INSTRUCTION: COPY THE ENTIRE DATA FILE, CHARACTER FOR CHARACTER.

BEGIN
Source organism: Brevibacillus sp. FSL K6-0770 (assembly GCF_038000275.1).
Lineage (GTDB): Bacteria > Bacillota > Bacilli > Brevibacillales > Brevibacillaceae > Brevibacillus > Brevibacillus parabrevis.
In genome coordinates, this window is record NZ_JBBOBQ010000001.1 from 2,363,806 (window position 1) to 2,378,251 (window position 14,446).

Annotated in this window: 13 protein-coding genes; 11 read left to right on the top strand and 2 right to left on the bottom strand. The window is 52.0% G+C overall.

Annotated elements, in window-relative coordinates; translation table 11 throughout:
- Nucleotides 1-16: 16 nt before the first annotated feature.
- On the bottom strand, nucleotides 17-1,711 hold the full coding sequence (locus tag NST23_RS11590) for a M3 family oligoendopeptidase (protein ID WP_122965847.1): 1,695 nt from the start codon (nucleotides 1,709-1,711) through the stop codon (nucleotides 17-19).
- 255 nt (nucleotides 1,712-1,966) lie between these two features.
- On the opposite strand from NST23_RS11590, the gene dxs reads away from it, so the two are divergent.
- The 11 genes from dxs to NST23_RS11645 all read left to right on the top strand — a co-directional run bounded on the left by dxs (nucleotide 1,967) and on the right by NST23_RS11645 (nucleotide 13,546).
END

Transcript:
Source organism: Brevibacillus sp. FSL K6-0770 (assembly GCF_038000275.1).
Lineage (GTDB): Bacteria > Bacillota > Bacilli > Brevibacillales > Brevibacillaceae > Brevibacillus > Brevibacillus parabrevis.
In genome coordinates, this window is record NZ_JBBOBQ010000001.1 from 2,363,806 (window position 1) to 2,378,251 (window position 14,446).

Annotated in this window: 13 protein-coding genes; 11 read left to right on the top strand and 2 right to left on the bottom strand. The window is 52.0% G+C overall.

Annotated elements, in window-relative coordinates; translation table 11 throughout:
- Nucleotides 1-16: 16 nt before the first annotated feature.
- On the bottom strand, nucleotides 17-1,711 hold the full coding sequence (locus tag NST23_RS11590) for a M3 family oligoendopeptidase (protein ID WP_122965847.1): 1,695 nt from the start codon (nucleotides 1,709-1,711) through the stop codon (nucleotides 17-19).
- 255 nt (nucleotides 1,712-1,966) lie between these two features.
- On the opposite strand from NST23_RS11590, the gene dxs reads away from it, so the two are divergent.
- The 11 genes from dxs to NST23_RS11645 all read left to right on the top strand — a co-directional run bounded on the left by dxs (nucleotide 1,967) and on the right by NST23_RS11645 (nucleotide 13,546).